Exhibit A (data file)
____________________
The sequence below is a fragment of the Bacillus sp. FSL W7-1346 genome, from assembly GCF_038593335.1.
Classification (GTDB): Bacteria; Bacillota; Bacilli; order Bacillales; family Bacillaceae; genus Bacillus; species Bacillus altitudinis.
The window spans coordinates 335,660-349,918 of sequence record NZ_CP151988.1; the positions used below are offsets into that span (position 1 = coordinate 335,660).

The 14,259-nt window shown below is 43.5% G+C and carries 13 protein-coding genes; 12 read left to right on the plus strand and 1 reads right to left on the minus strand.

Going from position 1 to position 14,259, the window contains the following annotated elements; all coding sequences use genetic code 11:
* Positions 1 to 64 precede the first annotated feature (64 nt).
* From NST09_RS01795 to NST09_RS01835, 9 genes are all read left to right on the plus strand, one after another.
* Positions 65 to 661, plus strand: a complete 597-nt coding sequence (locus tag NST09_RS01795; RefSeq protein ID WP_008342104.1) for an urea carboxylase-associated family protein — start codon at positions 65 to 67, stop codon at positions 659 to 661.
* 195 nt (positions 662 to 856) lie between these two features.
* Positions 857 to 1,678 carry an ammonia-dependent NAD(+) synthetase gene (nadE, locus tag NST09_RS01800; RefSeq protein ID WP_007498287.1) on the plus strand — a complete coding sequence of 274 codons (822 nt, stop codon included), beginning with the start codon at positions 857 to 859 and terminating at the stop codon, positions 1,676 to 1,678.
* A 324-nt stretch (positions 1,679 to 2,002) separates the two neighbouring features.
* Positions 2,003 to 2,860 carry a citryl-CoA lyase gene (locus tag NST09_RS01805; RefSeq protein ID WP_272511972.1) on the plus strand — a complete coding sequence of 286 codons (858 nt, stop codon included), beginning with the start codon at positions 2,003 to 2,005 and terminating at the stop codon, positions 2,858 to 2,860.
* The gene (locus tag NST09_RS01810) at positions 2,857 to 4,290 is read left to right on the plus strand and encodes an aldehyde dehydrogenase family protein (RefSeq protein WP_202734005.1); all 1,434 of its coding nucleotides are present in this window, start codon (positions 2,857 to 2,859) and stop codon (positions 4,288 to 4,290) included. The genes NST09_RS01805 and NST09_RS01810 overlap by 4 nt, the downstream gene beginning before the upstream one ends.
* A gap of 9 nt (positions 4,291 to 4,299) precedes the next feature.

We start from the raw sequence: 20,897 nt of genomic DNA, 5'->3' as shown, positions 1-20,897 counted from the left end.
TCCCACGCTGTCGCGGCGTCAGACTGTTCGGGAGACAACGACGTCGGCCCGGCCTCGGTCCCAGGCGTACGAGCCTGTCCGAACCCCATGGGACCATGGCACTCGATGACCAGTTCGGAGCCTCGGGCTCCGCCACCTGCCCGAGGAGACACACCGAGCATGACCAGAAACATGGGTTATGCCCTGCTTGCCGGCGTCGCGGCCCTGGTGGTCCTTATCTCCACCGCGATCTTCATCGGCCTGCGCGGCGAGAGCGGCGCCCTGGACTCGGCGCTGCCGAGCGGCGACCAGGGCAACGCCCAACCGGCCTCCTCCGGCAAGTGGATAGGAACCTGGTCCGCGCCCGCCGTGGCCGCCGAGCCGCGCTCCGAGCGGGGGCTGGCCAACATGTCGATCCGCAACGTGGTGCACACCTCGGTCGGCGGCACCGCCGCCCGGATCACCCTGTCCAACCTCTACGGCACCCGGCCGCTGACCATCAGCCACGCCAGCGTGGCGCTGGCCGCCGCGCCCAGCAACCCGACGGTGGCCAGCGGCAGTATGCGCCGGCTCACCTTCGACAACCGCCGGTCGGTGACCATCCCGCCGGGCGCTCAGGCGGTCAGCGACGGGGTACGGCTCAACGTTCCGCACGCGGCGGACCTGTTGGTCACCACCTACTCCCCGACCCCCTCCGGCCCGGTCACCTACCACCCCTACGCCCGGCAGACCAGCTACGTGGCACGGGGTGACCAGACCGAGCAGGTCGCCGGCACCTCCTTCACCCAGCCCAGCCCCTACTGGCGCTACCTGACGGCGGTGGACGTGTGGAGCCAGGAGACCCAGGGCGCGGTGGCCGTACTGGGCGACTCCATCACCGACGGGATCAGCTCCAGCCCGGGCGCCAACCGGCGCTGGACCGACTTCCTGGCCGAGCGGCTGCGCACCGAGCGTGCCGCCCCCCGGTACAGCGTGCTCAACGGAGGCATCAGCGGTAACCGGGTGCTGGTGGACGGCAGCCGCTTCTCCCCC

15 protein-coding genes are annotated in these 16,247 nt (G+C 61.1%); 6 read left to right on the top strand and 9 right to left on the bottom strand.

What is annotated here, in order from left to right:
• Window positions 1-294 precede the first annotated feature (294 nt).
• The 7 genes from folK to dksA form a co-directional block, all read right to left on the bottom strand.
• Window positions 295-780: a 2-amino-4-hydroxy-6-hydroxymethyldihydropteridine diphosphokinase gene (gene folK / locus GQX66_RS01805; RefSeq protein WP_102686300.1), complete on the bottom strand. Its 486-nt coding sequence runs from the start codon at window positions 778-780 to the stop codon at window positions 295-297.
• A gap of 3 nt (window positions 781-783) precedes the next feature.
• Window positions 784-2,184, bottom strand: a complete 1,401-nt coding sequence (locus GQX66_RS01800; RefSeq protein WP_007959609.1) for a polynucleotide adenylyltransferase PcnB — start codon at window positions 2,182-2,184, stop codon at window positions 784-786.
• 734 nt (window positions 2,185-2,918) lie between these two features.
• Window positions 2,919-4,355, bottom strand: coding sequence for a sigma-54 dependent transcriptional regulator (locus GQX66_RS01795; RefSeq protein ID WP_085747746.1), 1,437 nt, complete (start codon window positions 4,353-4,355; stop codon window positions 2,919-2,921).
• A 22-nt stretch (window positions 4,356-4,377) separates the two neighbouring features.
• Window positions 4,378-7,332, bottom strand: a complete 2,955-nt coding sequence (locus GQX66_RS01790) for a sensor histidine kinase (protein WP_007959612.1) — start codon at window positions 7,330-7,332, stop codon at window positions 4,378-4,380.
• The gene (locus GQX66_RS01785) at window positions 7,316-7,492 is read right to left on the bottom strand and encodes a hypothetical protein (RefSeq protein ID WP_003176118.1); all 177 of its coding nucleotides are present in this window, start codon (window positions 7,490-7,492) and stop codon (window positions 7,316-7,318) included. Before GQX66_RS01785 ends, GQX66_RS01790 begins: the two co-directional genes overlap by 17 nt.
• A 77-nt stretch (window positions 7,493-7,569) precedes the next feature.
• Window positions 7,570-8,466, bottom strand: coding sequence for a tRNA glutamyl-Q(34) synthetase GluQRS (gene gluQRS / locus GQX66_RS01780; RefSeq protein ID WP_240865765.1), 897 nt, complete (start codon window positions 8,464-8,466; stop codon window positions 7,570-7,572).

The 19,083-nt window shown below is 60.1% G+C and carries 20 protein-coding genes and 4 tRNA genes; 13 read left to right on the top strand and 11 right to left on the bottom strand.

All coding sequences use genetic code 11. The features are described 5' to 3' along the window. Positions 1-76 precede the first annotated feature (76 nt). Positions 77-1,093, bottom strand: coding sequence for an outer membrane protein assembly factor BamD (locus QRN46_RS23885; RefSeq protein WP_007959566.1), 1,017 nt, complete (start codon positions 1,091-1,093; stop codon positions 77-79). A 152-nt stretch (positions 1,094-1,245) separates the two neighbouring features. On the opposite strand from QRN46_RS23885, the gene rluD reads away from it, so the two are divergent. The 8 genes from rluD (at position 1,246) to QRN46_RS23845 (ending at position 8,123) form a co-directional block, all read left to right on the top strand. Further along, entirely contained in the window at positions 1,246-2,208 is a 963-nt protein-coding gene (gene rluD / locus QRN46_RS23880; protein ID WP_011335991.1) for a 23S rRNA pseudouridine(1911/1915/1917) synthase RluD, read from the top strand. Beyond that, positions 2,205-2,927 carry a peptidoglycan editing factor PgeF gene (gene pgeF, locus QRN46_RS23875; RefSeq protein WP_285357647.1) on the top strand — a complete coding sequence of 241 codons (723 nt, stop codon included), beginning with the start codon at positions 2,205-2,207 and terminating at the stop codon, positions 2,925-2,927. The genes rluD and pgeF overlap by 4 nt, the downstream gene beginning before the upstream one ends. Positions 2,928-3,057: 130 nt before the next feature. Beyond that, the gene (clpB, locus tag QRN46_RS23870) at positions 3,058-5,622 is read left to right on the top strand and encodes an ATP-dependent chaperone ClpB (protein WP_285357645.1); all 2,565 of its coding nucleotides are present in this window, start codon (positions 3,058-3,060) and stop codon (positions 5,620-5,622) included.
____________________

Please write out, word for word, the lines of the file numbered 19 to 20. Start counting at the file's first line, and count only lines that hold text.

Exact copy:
• Window positions 1-294 precede the first annotated feature (294 nt).
• The 7 genes from folK to dksA form a co-directional block, all read right to left on the bottom strand.